Here’s my step-by-step process in Capture NX2:
1. Choose multiple Color Control Points and place them on the green leaves and background (shown below). Reduce the brightness, or”B,” slider which changes the brightness of the selected areas.
2. Click the New Step button to add a new Adjustment Step. From the pull-down menu, choose Color Efex Pro 3.0: Stylizing –> Solarization. See example below.
3. Now, you’ll need to adjust both the Saturation slider and the Elapsed Time slider (below) until you’re happy with the result. There isn’t a magic formula here so keep playing until you like what you see.
4. Done! That’s it. Now, save the photo or print it out and you have your metallic tulips! If you don’t have Nikon Capture NX2, that’s ok. You can do these exact same things in Photoshop, Lightroom or Aperture. In fact, Nik Color Efex Pro 3.0 is a plug-in that works in all four of these host programs.
Never forget that the process you apply after you take the photo is just as important as the process of taking the photo. I think it is important for us to “see with post processing eyes” so we can always be thinking about where to take our images and how to create something new.
This summer, my hometown of Gig Harbor commissioned some very talented street artists to create sidewalk chalk drawings along our main walkways. The art was all very well done and it was a colorful event. I had fun taking images of the art.
Today, I took a few of those images and worked on them in Nikon Capture NX 2 using the Nik Color Efex Pro 3.0 Plug In. I used the Film Effects plug in and chose the Agfa Optima 400 film type. I like the saturated and gritty look of the film and think that it improves the overall look of the images.
I’m out doing some work today for a new book project with Rocky Nook. I took this image of the New Oregon fishing boat by hoisting my Nikon D90 digital camera into the air with a home-made DIY aerial photography monopod. I made the monopod out of a paint roller extension handle from the Home Depot which allows me to raise the camera about 20′ into the air. To get the shot, I put the Nikon D90 on self timer with a five second delay.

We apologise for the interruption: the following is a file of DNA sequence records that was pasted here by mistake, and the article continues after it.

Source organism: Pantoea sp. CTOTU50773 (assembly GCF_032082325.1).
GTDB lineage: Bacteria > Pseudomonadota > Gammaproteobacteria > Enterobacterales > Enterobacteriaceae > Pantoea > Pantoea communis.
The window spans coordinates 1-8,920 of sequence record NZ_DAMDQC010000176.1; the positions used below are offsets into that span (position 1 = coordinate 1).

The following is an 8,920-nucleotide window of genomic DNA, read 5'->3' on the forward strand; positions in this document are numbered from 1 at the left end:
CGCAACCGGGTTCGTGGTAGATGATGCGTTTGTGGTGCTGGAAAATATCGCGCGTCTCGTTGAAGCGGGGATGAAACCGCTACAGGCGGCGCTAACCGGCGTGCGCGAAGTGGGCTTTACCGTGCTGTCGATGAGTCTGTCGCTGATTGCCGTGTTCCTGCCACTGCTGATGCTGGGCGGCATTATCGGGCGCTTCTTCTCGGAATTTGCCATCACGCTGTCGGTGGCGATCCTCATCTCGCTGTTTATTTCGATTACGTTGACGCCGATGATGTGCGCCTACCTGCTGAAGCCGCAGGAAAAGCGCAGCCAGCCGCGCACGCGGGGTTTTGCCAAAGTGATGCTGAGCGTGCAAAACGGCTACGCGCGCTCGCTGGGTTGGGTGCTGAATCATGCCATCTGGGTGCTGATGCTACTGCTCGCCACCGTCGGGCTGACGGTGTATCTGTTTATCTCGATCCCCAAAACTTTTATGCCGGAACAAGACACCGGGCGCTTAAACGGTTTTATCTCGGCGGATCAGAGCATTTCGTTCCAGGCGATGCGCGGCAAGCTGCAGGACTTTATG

I converted the image to Black and White in Nikon Capture NX 2 and added some extra contrast to the sky using the Selection Brush tool.
Here are a couple of other versions of the same file. The first is with a bit of a softening filter. The second is a color image.
A reader of the Nikon Capture NX 2 book just sent me a question over email:
Mike – just finished your book After the Shoot. I found it the best explanation to date of the functions and use of NX 2.
You mention that you crop at the end of you workflow. However, if you add control points prior to cropping, the location of the control points will be in the wrong place after the crop. Therefore the cropping needs to be done at the beginning of the workflow for control points to be used correctly. Is this correct from your experience?
Here was my answer:
Robert – You can crop at the beginning or the end and still have the color control points be in the correct position. If you crop at the end, the effect of the control point doesn’t change, but its virtual position changes. For example, if you put the control point on the sky and change the saturation, then the sky will still be saturated. However, it will appear that the control point’s physical location has changed. Rest assured however, that the same pixels are still being affected just as they were before the crop.